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Caroline Herschel (1750–1848): The Great Astronomer in Her Brother's Shadow

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Abstract

Caroline Herschel was born almost a quarter of a century before Sophie Germain, who helped to shape mathematics at the end of the eighteenth century and the beginning of the 19th. The fact that Herschel is considered here as a scientist of the nineteenth century is due to her advanced age: she died in 1848 at the age of 97.

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Notes

  1. 1.

    The Female Philosopher: Smelling out the Comet, 1790s; Draper Hill Collection, The Ohio State University Billy Ireland Cartoon Library & Museum. See also: https://www.researchgate.net/figure/The-Female-Philosopher-Smelling-out-the-Comet-1790s-Draper-Hill-Collection-The-Ohio_fig2_273323994.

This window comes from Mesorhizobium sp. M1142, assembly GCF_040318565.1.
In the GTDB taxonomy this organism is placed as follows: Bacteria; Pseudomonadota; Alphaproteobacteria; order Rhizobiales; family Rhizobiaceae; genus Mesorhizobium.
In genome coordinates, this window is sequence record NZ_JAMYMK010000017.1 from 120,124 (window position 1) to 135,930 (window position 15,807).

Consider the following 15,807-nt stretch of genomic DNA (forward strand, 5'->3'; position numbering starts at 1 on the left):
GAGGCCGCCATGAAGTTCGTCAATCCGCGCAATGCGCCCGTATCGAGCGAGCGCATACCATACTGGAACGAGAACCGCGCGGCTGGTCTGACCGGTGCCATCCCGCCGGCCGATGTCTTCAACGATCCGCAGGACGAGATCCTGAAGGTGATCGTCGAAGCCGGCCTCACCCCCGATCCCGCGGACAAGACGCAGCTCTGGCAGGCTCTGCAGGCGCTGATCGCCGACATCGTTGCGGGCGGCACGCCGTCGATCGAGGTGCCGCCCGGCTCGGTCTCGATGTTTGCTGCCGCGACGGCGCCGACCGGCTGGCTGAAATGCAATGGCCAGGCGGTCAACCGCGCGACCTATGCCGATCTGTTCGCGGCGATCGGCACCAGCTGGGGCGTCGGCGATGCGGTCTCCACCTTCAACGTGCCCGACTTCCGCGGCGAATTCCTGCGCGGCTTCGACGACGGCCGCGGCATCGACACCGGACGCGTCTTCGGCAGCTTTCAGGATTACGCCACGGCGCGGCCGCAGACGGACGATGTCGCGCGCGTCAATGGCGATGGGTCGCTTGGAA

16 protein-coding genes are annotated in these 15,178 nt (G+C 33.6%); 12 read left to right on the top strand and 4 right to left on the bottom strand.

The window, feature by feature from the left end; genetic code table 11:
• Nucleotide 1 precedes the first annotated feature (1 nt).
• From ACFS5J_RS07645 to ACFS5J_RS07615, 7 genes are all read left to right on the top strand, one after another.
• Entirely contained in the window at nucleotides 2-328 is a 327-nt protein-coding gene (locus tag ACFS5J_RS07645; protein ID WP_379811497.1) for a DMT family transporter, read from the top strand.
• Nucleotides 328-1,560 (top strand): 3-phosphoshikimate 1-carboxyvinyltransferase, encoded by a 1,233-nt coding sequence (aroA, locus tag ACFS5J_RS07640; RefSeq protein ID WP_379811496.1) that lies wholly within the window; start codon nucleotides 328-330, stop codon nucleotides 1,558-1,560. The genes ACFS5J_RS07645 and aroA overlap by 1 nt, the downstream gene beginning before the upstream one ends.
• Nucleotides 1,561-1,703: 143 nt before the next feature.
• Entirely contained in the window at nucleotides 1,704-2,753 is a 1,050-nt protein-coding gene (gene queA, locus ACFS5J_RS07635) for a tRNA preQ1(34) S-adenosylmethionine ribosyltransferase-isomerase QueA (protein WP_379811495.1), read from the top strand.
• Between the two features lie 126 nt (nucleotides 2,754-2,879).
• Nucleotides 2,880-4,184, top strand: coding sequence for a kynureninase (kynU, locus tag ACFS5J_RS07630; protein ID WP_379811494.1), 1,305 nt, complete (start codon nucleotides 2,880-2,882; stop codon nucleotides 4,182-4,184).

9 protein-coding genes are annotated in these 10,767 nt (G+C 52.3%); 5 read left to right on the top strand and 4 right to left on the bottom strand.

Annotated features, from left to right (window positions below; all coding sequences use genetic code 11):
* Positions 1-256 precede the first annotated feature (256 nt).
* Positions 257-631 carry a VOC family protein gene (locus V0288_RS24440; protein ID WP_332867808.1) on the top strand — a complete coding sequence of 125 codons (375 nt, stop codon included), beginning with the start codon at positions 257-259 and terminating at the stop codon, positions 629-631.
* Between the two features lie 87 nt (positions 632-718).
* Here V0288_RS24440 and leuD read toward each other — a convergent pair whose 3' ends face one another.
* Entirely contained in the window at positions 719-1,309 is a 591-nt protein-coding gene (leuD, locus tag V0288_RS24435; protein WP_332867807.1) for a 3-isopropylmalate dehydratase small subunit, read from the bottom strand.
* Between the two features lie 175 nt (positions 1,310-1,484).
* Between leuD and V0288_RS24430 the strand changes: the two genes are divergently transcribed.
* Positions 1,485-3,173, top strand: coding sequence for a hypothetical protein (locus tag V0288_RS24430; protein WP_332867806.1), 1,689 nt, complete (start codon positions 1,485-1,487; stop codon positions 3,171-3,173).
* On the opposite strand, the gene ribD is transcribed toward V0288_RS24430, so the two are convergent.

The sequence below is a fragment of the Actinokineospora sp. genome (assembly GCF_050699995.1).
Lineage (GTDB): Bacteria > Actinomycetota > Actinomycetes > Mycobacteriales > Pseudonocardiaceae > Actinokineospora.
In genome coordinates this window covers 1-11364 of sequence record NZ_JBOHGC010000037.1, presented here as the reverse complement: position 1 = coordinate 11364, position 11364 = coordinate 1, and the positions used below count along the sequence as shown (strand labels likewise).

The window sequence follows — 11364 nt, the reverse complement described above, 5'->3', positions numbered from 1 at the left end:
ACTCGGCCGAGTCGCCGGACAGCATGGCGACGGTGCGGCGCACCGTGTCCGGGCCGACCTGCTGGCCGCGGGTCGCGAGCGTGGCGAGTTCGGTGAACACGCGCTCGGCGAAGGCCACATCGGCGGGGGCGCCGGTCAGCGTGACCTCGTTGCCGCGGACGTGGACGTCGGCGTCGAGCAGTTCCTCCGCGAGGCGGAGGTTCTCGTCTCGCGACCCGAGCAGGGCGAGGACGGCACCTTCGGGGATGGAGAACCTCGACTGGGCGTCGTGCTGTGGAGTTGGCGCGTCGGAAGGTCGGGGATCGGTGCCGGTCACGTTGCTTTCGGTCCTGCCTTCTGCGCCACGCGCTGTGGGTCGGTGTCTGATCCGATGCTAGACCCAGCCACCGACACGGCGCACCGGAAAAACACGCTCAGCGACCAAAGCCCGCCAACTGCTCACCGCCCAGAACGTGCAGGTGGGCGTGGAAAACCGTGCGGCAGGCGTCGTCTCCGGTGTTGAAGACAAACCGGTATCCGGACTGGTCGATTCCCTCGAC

2. 2.

    C. Herschel, Catalogue of stars taken from Mr. Flamsteed's observations contained in the second volume of the Historia cœlestis, and not inserted in the British Catalogue. With an index, to Point out Every Observation in that Volume Belonging to the Stars of the British Catalogue. To which is added, a collection of errata that should be noticed in the same volume. Published by Order, and at the Expense, of the Royal Society, London (1798).

  3. 3.

    Letter from Carl Friedrich Gauss to Caroline Herschel 1825.

  4. 4.

    Johann Heinrich Mädler, History of Celestial Science (1873).

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Correspondence to Lars Jaeger .

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Jaeger, L. (2023). Caroline Herschel (1750–1848): The Great Astronomer in Her Brother's Shadow. In: Women of Genius in Science . Springer, Cham. https://doi.org/10.1007/978-3-031-23926-7_6

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